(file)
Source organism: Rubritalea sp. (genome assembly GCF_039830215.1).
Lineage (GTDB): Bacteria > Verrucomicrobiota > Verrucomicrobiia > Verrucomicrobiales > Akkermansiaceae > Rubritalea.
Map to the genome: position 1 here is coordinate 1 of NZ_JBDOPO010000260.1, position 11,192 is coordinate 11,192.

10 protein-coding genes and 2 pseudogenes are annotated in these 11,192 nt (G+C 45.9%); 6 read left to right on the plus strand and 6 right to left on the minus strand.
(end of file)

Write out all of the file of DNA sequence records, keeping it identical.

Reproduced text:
Source organism: Rubritalea sp. (genome assembly GCF_039830215.1).
Lineage (GTDB): Bacteria > Verrucomicrobiota > Verrucomicrobiia > Verrucomicrobiales > Akkermansiaceae > Rubritalea.
Map to the genome: position 1 here is coordinate 1 of NZ_JBDOPO010000260.1, position 11,192 is coordinate 11,192.

10 protein-coding genes and 2 pseudogenes are annotated in these 11,192 nt (G+C 45.9%); 6 read left to right on the plus strand and 6 right to left on the minus strand.